I once had to sit in on a horrendous meeting where the writer was clearly ill-prepared by his producers. I know this because a) the producer wasn’t even there, and b) the series breakdown didn’t go twenty minutes. It didn’t go thirty minutes. It didn’t even go forty minutes. It went for nearly FIFTY-FREAKING-MINUTES!!

Can you imagine how glad we all were when this poor scribe finally stopped talking? We all got lost ages ago! And this all happened because… well, actually, this is such an important point that I’m going to make it its own category…

5) Absolutely, unequivocally, DO NOT pitch your entire series in a single meeting!!!

Again, this just goes on for too long! I don’t care if you have the most engaging series ever, if you try to do this deep a dive into your universe all in one sitting, you’re going to lose your audience! You can not possibly break down every episode (or movie) you have planned and make it engaging.

"Game of Thrones" didn’t do this. Star Wars didn’t do this. The damn Marvel Cinematic Universe didn’t do this. So why in the hell should you??

Again, I don’t want it to sound like I’m placing all of the blame on this poor writer. I’m not. His producers had to have heard this pitch ahead of time and should have put the kibosh on this before ever stepping foot in the room. But somehow that didn’t happen. And it was the kiss of death for this meeting.

In my opinion, pitches should be kept to the bare minimum of material necessary to explain the world. If you’re pitching a series, tell us about the pilot. Have the rest of season one ready if you’re asked about it, but don’t propose information that might confuse or exhaust the executive. Much like when you’re writing a screenplay—you need to manage your audience’s energy level.

Anyway, last but not least ...

6) DO use visual aides. DO use videos. DO whatever you need to so that the audience understands your story and characters.

I cannot stress enough how helpful visual aides are when you’re being pitched to. Too many writers assume that because they understand all of the characters in their world, all the different elements to the universe, and how all the pieces fit together, that we will, too, with hardly any explanation necessary.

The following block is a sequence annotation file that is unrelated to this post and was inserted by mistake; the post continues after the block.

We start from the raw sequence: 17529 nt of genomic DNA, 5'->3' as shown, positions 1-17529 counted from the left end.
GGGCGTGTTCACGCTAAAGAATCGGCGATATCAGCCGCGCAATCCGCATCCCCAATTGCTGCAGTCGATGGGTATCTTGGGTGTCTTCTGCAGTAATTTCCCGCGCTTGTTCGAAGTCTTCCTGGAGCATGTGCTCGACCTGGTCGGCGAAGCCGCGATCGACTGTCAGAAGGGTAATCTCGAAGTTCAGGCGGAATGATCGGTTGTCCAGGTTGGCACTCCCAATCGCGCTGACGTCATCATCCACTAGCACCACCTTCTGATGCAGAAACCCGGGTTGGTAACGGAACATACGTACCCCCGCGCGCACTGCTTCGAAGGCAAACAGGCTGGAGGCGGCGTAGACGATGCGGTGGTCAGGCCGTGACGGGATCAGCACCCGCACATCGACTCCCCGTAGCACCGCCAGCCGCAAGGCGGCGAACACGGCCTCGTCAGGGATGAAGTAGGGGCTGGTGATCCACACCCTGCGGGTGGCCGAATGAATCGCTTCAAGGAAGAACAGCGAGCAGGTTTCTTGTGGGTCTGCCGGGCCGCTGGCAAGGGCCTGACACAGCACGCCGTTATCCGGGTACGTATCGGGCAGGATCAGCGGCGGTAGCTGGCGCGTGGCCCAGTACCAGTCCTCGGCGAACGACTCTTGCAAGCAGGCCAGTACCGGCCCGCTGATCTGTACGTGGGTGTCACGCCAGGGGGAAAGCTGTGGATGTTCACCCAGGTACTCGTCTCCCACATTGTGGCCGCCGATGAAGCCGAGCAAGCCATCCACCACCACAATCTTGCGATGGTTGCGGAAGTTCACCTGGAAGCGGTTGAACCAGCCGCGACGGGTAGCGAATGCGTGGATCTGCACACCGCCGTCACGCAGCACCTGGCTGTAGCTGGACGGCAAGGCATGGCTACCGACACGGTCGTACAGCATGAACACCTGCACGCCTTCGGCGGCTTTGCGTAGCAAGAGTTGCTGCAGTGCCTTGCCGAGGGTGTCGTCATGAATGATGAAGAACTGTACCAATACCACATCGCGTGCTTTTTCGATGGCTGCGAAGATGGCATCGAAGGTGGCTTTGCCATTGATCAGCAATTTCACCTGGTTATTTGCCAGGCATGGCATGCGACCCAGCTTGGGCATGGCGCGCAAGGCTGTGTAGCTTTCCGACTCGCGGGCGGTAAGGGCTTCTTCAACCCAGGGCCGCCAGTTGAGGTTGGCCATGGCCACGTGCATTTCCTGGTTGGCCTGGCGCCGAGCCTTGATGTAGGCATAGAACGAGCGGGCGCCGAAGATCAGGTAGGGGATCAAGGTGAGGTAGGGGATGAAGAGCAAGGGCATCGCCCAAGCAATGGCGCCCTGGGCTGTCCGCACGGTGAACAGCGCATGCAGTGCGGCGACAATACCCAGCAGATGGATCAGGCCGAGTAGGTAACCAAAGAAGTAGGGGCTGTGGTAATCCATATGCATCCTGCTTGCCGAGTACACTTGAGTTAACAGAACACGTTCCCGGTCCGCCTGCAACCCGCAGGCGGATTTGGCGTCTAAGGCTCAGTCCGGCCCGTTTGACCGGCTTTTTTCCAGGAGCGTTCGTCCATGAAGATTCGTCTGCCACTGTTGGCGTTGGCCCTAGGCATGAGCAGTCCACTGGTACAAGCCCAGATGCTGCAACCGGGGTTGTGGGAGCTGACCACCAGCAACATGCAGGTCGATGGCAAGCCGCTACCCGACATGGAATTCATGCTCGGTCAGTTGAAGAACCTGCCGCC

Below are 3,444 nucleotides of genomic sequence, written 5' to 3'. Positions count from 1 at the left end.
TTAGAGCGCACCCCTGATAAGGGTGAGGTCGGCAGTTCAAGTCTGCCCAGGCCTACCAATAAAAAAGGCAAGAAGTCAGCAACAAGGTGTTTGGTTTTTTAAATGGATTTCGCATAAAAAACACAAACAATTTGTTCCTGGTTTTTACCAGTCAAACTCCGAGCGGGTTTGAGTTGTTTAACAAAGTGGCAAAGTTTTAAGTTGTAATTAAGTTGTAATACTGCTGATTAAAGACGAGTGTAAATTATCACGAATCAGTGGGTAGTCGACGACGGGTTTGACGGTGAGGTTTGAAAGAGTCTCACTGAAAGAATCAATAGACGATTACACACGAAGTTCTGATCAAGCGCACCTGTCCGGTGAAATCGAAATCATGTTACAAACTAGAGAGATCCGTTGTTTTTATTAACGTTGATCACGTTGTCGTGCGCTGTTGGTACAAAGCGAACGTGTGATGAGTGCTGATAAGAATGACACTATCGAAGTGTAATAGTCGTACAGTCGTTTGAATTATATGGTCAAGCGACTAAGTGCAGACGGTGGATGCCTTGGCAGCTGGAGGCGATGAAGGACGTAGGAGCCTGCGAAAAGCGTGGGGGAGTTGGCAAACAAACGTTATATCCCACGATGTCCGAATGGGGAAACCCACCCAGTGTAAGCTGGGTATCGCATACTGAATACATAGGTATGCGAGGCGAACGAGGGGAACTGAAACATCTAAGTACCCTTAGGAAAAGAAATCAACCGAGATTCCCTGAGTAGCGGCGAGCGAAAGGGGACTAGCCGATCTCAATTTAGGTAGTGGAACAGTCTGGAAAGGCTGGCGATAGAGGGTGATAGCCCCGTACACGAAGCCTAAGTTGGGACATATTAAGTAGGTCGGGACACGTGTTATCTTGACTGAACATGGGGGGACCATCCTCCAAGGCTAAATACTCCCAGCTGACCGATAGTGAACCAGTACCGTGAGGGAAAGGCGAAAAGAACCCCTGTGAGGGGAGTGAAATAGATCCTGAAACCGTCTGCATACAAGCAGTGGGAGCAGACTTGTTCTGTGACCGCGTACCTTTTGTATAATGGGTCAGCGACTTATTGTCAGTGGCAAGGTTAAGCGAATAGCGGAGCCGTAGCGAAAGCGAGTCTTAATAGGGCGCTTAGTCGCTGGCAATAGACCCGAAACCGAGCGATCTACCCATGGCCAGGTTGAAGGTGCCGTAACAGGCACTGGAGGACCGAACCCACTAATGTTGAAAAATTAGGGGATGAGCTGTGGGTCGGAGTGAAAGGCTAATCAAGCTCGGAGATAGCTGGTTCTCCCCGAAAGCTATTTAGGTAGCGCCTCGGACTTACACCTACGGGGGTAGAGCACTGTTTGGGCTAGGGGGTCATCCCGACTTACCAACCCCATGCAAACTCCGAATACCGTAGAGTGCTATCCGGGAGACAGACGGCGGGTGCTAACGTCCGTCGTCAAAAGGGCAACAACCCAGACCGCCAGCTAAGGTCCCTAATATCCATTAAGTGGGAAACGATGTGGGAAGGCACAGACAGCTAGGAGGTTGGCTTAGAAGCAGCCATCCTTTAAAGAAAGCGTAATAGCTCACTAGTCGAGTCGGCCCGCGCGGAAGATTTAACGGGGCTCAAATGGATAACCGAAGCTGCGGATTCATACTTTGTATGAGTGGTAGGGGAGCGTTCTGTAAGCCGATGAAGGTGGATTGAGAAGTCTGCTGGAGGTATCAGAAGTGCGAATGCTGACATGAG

That’s rarely the case, in my experience.

The best pitch I ever sat in was an adaptation of a series of fantasy novels—objectively one of the hardest things in the world to explain cold. Think about it: how do you communicate the depth of a series like this, one that doesn’t take place in our world (a universe we all have a frame of reference to) if the people you’re pitching to haven’t read the books and understand the world like you do? But this writer did a sublime job! Because the visual aides he presented were executed perfectly.

Every time he brought up a character’s name, a specific actor would pop up on the conference room screen. This made it SUPER EASY for us to know exactly who all these characters were and how they fit together. Plus, he made sure to speak directly to the conflict points of the series, and kept his presentation to a solid time.

We bought it in the room.

Additionally, the use of cinematic reels have become popular, as a way to help executives envision the tone and type of material they are buying. These will usually take scenes from other movies, and cut them together to act as a sort of “trailer” for your film. Obviously, a lot of this depends on the quality of your editing skills, but when done right, there’s no better tool at your disposal.

In case you’re one of those “too long, didn’t read,” people, here’s what I want you to take away from this read—

Be fun.
Be entertaining.
Be memorable.
Be engaging.

And for the love of Christ and all that is holy, stay the fuck away from that gigantic squirrel costume.

Godspeed ya’ll, and happy writing.

*Feature photo by Rolffimages (Adobe)

Spike is a veteran of the Hollywood development landscape, having worked for an agency, a prod co, and a TV network. He enjoys long walks on the beach, candlelight dinners, and dynamic storytelling.
More posts by Spike Scarberry.